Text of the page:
I am using Git Shell (the module for PowerShell) on Windows. It's the one that got installed when I installed Git for Windows. When I run a command that results in a lot of text such as git log I get a page of results and then a ":" at the bottom of the screen. I guess it's a continuation prompt because I press ENTER and get another screen of data. I can't usually recover to a normal prompt after this happens though. I get the text (END) at the bottom of the shell and it looks like it's masking the first few characters of whatever command I try to type and it even seems to act a little sporadic. I can't seem to figure it out. Any ideas?

  • 5
    Press the Q key for Quit. You can do this when at the END or when you see the :.
    – vcsjones
    Jan 27, 2013 at 21:25
  • 1
    Incidentally you might be interested in posh-git (PowerShell Git)
    – vcsjones
    Jan 27, 2013 at 21:32
  • @vcsjones, thank you. I was having to close my powershell console.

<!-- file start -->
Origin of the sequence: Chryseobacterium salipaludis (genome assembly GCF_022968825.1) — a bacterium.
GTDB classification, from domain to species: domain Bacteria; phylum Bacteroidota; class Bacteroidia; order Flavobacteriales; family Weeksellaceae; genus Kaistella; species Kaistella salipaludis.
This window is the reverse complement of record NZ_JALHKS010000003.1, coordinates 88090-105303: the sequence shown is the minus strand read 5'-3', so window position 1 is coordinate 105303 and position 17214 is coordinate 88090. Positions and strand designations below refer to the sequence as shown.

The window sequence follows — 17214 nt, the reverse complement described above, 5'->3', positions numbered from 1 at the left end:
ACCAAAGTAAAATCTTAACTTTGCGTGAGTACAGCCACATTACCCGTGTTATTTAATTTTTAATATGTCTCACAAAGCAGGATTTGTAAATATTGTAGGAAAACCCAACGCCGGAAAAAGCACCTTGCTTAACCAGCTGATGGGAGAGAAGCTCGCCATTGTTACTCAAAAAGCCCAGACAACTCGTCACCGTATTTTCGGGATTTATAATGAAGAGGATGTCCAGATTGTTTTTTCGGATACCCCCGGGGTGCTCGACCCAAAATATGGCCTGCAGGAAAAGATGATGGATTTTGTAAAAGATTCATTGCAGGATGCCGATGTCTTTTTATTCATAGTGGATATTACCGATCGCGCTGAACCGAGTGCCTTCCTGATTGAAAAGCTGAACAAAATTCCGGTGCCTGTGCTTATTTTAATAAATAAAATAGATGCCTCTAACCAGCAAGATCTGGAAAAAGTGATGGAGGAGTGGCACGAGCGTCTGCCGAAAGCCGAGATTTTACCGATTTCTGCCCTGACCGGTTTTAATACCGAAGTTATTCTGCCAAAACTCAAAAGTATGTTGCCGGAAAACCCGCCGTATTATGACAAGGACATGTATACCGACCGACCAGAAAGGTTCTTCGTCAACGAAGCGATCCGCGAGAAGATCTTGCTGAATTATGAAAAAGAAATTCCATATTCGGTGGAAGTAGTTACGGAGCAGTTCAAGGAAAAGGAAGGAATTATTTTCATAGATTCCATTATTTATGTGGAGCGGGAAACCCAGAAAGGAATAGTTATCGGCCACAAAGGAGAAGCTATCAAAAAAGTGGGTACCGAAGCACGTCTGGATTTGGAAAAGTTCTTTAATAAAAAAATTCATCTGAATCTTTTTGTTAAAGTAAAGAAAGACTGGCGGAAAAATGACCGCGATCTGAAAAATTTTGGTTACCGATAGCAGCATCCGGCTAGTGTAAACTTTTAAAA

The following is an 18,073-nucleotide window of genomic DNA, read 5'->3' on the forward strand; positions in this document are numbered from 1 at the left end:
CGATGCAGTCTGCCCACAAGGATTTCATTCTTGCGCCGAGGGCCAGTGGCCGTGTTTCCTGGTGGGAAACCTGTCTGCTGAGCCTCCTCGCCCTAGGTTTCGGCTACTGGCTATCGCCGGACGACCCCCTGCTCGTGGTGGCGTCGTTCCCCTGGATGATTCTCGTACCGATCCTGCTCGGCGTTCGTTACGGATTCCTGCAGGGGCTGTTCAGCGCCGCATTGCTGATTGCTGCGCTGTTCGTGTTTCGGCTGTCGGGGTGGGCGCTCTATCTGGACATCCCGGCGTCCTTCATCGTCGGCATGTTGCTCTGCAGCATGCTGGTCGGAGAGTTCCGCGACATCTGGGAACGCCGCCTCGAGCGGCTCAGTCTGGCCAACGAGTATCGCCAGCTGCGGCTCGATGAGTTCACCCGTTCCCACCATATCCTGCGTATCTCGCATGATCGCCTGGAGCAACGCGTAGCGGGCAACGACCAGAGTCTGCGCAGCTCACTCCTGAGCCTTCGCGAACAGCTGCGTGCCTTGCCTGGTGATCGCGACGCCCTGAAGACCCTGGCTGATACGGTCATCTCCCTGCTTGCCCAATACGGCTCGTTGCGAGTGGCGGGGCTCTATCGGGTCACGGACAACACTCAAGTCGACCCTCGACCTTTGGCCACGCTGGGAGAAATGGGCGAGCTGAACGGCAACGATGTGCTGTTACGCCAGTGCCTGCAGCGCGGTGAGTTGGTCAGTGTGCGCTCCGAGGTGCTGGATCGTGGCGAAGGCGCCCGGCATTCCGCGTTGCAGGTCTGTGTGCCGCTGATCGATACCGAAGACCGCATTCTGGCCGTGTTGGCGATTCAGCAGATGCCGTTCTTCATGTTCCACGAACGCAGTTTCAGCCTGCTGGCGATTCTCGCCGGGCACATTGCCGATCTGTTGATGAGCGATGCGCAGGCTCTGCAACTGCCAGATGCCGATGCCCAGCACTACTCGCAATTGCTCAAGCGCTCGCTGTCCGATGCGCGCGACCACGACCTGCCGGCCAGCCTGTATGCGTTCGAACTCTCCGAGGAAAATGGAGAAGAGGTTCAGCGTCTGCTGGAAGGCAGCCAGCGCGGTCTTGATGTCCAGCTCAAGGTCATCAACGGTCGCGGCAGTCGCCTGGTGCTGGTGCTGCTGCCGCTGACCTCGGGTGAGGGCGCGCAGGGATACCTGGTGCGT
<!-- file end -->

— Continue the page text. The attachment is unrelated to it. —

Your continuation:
– Knox
    Jan 27, 2013 at 21:45
  • Sometimes q just doesn't work in PowerShell for unexplained (as of yet) reasons. Dec 3, 2014 at 17:36

3 Answers 3


Several of the git commands use a pager to allow you to view one screen full of information at a time. The one that come with git is usually less (more info). You can visit the link for common commands, but as you've found the most important is q to quit to get back to the command prompt. The next most useful one I've found is space to move to the next screen full.

You can change the pager used if you like in the git config file's core.pager field.

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    You can also limit the results you get from git log by using the { git log --pretty=oneline } command
    – malgca
    Jan 28, 2013 at 6:49

Just to add to the existing answers, the normal "windows" pager is more.com, which is usually referenced from cmd as simply more, but hidden by the function more with similar functionality in PowerShell. If you set

git config --global core.pager more.com

your problems should go away (although at the cost of features that exist in less but not more).


This is an old question, but I thought I would mention that git also provides a --no-pager option for you to leverage as well.

git --no-pager log

Hope that helps someone.

  • That's new to me and I appreciate it. Jun 5, 2014 at 20:34

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